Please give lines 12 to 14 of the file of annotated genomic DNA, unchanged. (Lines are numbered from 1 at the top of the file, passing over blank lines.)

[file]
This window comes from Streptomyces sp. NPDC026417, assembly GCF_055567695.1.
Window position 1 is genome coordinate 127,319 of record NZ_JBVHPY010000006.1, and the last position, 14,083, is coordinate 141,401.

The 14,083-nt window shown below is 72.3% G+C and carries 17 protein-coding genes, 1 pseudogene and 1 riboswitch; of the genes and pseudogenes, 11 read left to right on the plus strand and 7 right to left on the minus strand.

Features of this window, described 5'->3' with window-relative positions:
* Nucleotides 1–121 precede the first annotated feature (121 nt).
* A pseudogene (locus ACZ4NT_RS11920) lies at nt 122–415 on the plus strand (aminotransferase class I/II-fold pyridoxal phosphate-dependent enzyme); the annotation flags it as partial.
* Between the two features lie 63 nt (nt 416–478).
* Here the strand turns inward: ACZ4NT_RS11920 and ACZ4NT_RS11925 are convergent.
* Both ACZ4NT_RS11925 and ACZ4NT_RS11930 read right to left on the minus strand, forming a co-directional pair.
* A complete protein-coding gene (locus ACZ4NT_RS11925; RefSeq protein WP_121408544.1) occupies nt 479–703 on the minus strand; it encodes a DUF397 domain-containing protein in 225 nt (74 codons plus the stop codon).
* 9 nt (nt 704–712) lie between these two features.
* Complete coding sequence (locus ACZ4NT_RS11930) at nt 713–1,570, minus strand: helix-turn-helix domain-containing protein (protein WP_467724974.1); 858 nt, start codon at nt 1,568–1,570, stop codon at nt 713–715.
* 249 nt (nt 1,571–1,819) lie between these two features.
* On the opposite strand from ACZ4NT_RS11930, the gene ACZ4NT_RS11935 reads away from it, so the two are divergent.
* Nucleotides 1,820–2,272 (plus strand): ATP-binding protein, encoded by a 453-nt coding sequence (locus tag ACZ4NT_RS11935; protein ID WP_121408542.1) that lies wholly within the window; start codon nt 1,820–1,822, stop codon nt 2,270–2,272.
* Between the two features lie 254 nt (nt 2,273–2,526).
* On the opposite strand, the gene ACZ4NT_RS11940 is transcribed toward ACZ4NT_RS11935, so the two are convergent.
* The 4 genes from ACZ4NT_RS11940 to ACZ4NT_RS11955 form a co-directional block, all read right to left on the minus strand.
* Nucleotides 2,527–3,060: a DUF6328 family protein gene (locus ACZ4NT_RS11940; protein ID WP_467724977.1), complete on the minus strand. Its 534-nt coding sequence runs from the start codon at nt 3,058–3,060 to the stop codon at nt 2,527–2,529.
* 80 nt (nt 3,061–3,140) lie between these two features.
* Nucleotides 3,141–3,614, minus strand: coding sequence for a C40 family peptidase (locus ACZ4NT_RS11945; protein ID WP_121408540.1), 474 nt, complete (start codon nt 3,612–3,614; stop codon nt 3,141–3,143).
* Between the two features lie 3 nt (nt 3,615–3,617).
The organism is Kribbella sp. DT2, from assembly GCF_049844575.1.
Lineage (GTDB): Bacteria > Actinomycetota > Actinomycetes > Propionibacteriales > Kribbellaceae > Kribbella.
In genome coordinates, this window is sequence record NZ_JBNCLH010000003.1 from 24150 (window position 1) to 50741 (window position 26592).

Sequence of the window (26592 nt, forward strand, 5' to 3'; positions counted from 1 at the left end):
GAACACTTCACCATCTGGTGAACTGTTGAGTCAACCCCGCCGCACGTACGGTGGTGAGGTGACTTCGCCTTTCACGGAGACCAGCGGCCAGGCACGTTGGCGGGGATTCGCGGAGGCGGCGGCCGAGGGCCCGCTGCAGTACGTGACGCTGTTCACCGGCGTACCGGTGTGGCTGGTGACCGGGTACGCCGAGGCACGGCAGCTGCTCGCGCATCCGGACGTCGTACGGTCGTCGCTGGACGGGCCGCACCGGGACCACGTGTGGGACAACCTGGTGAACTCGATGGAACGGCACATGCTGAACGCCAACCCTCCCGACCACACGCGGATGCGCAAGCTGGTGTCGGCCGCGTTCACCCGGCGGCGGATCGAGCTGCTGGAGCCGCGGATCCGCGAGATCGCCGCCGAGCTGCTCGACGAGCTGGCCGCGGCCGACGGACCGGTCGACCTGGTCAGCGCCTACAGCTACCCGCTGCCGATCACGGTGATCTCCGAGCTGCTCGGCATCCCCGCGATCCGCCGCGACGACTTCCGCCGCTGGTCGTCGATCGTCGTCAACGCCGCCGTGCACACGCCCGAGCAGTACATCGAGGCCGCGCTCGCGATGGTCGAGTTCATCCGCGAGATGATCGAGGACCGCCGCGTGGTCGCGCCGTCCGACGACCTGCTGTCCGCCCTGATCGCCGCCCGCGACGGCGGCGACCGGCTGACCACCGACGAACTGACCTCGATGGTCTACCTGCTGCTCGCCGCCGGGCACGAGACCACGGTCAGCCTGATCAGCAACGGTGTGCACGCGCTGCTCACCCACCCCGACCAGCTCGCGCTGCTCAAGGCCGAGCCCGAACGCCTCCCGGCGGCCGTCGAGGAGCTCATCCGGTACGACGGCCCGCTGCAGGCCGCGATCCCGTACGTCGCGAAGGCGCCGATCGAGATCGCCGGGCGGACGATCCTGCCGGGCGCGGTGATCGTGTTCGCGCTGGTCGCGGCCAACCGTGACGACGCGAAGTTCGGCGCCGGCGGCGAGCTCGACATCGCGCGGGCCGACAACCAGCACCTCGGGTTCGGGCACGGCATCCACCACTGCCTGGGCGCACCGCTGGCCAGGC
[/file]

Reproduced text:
* Complete coding sequence (locus ACZ4NT_RS11930) at nt 713–1,570, minus strand: helix-turn-helix domain-containing protein (protein WP_467724974.1); 858 nt, start codon at nt 1,568–1,570, stop codon at nt 713–715.
* 249 nt (nt 1,571–1,819) lie between these two features.
* On the opposite strand from ACZ4NT_RS11930, the gene ACZ4NT_RS11935 reads away from it, so the two are divergent.